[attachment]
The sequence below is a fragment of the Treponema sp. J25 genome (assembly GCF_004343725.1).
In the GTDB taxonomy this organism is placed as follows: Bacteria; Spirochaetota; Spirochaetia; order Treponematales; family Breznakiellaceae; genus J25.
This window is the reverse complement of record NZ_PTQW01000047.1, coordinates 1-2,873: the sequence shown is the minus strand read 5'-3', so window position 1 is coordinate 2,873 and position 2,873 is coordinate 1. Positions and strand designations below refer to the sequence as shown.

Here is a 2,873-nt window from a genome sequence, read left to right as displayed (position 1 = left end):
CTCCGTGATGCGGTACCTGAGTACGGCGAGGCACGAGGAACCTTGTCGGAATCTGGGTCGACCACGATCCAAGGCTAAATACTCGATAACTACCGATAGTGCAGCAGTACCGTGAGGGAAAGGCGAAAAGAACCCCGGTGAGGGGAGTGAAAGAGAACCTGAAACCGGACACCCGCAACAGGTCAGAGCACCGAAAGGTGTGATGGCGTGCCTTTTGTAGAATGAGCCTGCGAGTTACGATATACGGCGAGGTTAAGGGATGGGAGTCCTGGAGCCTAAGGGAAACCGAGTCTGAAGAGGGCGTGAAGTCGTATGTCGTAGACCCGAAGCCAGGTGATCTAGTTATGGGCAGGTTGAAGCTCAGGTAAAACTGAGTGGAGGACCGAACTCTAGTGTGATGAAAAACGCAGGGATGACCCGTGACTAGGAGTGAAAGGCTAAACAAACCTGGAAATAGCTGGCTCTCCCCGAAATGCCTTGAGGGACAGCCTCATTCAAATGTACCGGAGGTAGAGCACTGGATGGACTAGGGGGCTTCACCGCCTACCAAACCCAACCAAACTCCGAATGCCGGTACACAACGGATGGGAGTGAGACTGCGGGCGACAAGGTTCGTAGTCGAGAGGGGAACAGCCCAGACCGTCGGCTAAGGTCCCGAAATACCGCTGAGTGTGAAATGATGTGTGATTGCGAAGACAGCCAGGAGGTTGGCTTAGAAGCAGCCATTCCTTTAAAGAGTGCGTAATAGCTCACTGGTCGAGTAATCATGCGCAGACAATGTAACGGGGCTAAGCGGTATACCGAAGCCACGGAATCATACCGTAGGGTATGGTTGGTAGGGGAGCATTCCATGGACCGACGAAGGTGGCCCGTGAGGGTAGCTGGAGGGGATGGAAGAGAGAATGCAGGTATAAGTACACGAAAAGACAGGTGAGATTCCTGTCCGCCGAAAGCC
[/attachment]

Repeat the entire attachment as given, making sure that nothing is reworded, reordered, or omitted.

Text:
The sequence below is a fragment of the Treponema sp. J25 genome (assembly GCF_004343725.1).
In the GTDB taxonomy this organism is placed as follows: Bacteria; Spirochaetota; Spirochaetia; order Treponematales; family Breznakiellaceae; genus J25.
This window is the reverse complement of record NZ_PTQW01000047.1, coordinates 1-2,873: the sequence shown is the minus strand read 5'-3', so window position 1 is coordinate 2,873 and position 2,873 is coordinate 1. Positions and strand designations below refer to the sequence as shown.

Here is a 2,873-nt window from a genome sequence, read left to right as displayed (position 1 = left end):
CTCCGTGATGCGGTACCTGAGTACGGCGAGGCACGAGGAACCTTGTCGGAATCTGGGTCGACCACGATCCAAGGCTAAATACTCGATAACTACCGATAGTGCAGCAGTACCGTGAGGGAAAGGCGAAAAGAACCCCGGTGAGGGGAGTGAAAGAGAACCTGAAACCGGACACCCGCAACAGGTCAGAGCACCGAAAGGTGTGATGGCGTGCCTTTTGTAGAATGAGCCTGCGAGTTACGATATACGGCGAGGTTAAGGGATGGGAGTCCTGGAGCCTAAGGGAAACCGAGTCTGAAGAGGGCGTGAAGTCGTATGTCGTAGACCCGAAGCCAGGTGATCTAGTTATGGGCAGGTTGAAGCTCAGGTAAAACTGAGTGGAGGACCGAACTCTAGTGTGATGAAAAACGCAGGGATGACCCGTGACTAGGAGTGAAAGGCTAAACAAACCTGGAAATAGCTGGCTCTCCCCGAAATGCCTTGAGGGACAGCCTCATTCAAATGTACCGGAGGTAGAGCACTGGATGGACTAGGGGGCTTCACCGCCTACCAAACCCAACCAAACTCCGAATGCCGGTACACAACGGATGGGAGTGAGACTGCGGGCGACAAGGTTCGTAGTCGAGAGGGGAACAGCCCAGACCGTCGGCTAAGGTCCCGAAATACCGCTGAGTGTGAAATGATGTGTGATTGCGAAGACAGCCAGGAGGTTGGCTTAGAAGCAGCCATTCCTTTAAAGAGTGCGTAATAGCTCACTGGTCGAGTAATCATGCGCAGACAATGTAACGGGGCTAAGCGGTATACCGAAGCCACGGAATCATACCGTAGGGTATGGTTGGTAGGGGAGCATTCCATGGACCGACGAAGGTGGCCCGTGAGGGTAGCTGGAGGGGATGGAAGAGAGAATGCAGGTATAAGTACACGAAAAGACAGGTGAGATTCCTGTCCGCCGAAAGCC